Friday, June 17, 2011


Anthony Weiner left Congress this week, apparently after finding out that you don't get leaves of absence from Congress.

His misdeeds have set off numerous debates. Some argued that this did not rise to the level of an offense for which he needed to resign. Vanity Fair produced the most controversial piece, asserting that Mrs. Weiner shared some responsibility for the issue because she spent too little time at home tending to the needs of her husband. That article was a bridge too far for the writer and the publication.

A private affair, Weiner probably could have survived, provided that it was not with an intern or some other subordinate. This was different, although more and more common every day. He sent pictures of private locations on his body to unsuspecting people who had signed up to follow him on Twitter. This is definitely something that can "expose" you to all sorts of embarassment. The question is, did he really think that this was not going to get out?

It makes you wonder. He was a rising star in the Democratic Party, slated to contend for the job of New York City mayor at some point. This was either a galactically stupid move, or an intentional career hari-kari. I mean, how do you not know that this will definitely end up on the Tonight Show, especially with your name being what it is.

Well, Obama has assured us that Weiner and his family will bounce back. Were I the former congressman, I'd worry since he also assured us that the economy would do the same.

Thursday, June 16, 2011

Shelley Moore Capito Once Again Fights For Coal and Manufacturing Against the Bureaucrats



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Capito Demands Answers From EPA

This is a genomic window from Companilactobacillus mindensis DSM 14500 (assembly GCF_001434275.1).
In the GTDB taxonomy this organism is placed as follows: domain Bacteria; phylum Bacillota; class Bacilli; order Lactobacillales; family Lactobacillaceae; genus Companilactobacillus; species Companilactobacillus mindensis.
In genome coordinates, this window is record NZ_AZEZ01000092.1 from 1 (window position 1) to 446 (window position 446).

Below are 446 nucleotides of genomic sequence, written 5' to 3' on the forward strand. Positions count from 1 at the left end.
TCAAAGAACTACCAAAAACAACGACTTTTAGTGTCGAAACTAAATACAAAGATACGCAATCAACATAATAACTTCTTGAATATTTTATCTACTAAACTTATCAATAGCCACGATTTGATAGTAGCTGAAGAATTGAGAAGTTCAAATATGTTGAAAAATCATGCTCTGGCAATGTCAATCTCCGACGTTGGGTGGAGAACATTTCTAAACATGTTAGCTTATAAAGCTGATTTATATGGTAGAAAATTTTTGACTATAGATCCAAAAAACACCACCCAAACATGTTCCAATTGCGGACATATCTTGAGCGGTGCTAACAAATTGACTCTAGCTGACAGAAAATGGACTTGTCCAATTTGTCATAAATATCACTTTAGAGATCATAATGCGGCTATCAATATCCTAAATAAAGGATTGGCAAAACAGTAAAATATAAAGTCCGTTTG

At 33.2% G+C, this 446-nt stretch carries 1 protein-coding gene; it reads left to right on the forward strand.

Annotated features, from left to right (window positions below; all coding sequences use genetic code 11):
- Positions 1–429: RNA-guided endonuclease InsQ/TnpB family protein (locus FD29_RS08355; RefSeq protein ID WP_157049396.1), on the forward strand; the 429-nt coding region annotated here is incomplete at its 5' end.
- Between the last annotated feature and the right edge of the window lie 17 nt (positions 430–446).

Today, Congresswoman Shelley Moore Capito, R-W.Va., wrote a strongly-worded letter to the United States Environmental Protection Agency demanding the agency show proof that jobs were considered when issuing new regulations for coal-fueled power plants over the past year.

Capito’s letter comes on the heels of frustrating news that American Electric Power will shut down five plants in West Virginia and Ohio, resulting in job cuts and higher utility costs across the board.

“The way I see it, either the EPA did not run proper analysis or the administration knew the rules concerning coal-fueled plants would cost jobs and increase utility costs and still went ahead anyway. Either way, this is unacceptable,” stated Capito.

Despite sluggish economic growth, an unsustainably high unemployment rate, and a market so plagued with uncertainty that businesses cannot even fathom hiring or expanding, the administration has insisted on continuing its assault on the energy industry which employs millions of hard-working Americans.

“Whether its providing cheap gas so companies don’t have to pass their costs onto consumers, or keeping home utility prices low so Americans can spend money on other things, or employing millions of workers to exploit resources found right here in America, the energy industry quite literally powers the American economy,” stated Capito. “Especially in West Virginia, the energy industry provides an important source of tax revenue for local and state governments and our manufacturing and service industries benefit from low cost electricity, making them more competitive.”

Specifically, Capito requests “copies of all internal memoranda, communication, analysis, and documents regarding the EPA’s consideration of the impact on economic activity and employment (cumulative and non-cumulative) related to these rules and regulations.”

ATTACHED:Capito letter to United States Environmental Protection Agency


Last month, Congresswoman Shelley Moore Capito, R-W.Va., introduced H.R. 1872, the “Employment Protection Act,” which would require the Environmental Protection Agency to take into account jobs and economic activity prior to issuing a regulation, policy statement, guidance, implementing any new or substantially altered program, or issuing or denying any permit—essentially any action taken by the EPA.

Capito Letter to EPA ( 06/14/11 10:49 AM PST )

Wednesday, June 15, 2011

Why Is It Important to Attend the Upcoming Redistricting Meetings?

Next week, Delegates Gary Howell and Alan Evans, as well as state senators Dave Sypolt and Clark Barnes, will hold three town hall meetings in Mineral County to address the upcoming issue of state redistricting.

It is important to attend these meetings and make your opinions heard. Every ten years, the state legislature must take the results of the U. S. Census and redraw delegate and senatorial districts around the state. Congressional districts will also be readjusted.